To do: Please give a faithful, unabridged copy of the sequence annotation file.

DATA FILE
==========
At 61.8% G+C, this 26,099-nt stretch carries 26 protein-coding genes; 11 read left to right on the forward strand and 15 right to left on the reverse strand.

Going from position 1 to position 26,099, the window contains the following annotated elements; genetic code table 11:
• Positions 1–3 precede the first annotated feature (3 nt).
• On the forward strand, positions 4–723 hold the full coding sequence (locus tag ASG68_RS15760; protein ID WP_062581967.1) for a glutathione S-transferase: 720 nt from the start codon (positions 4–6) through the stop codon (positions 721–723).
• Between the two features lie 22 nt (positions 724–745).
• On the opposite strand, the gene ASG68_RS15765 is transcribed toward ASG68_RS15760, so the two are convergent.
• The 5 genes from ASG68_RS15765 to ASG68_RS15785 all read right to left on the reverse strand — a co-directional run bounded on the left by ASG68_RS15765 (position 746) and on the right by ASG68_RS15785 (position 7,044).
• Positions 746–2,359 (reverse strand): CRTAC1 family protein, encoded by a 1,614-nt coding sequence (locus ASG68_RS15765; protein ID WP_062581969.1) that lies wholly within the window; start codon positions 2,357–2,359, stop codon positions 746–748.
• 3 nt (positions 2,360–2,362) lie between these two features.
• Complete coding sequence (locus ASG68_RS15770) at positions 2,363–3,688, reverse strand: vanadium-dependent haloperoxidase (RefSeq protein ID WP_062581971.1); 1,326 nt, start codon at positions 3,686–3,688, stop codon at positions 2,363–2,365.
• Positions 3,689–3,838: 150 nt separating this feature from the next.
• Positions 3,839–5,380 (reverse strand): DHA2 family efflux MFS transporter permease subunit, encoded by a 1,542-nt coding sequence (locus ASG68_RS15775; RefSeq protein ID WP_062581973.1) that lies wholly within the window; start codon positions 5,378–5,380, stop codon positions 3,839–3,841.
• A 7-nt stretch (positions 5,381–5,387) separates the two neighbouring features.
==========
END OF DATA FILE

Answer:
At 61.8% G+C, this 26,099-nt stretch carries 26 protein-coding genes; 11 read left to right on the forward strand and 15 right to left on the reverse strand.

Going from position 1 to position 26,099, the window contains the following annotated elements; genetic code table 11:
• Positions 1–3 precede the first annotated feature (3 nt).
• On the forward strand, positions 4–723 hold the full coding sequence (locus tag ASG68_RS15760; protein ID WP_062581967.1) for a glutathione S-transferase: 720 nt from the start codon (positions 4–6) through the stop codon (positions 721–723).
• Between the two features lie 22 nt (positions 724–745).
• On the opposite strand, the gene ASG68_RS15765 is transcribed toward ASG68_RS15760, so the two are convergent.
• The 5 genes from ASG68_RS15765 to ASG68_RS15785 all read right to left on the reverse strand — a co-directional run bounded on the left by ASG68_RS15765 (position 746) and on the right by ASG68_RS15785 (position 7,044).
• Positions 746–2,359 (reverse strand): CRTAC1 family protein, encoded by a 1,614-nt coding sequence (locus ASG68_RS15765; protein ID WP_062581969.1) that lies wholly within the window; start codon positions 2,357–2,359, stop codon positions 746–748.
• 3 nt (positions 2,360–2,362) lie between these two features.
• Complete coding sequence (locus ASG68_RS15770) at positions 2,363–3,688, reverse strand: vanadium-dependent haloperoxidase (RefSeq protein ID WP_062581971.1); 1,326 nt, start codon at positions 3,686–3,688, stop codon at positions 2,363–2,365.
• Positions 3,689–3,838: 150 nt separating this feature from the next.
• Positions 3,839–5,380 (reverse strand): DHA2 family efflux MFS transporter permease subunit, encoded by a 1,542-nt coding sequence (locus ASG68_RS15775; RefSeq protein ID WP_062581973.1) that lies wholly within the window; start codon positions 5,378–5,380, stop codon positions 3,839–3,841.
• A 7-nt stretch (positions 5,381–5,387) separates the two neighbouring features.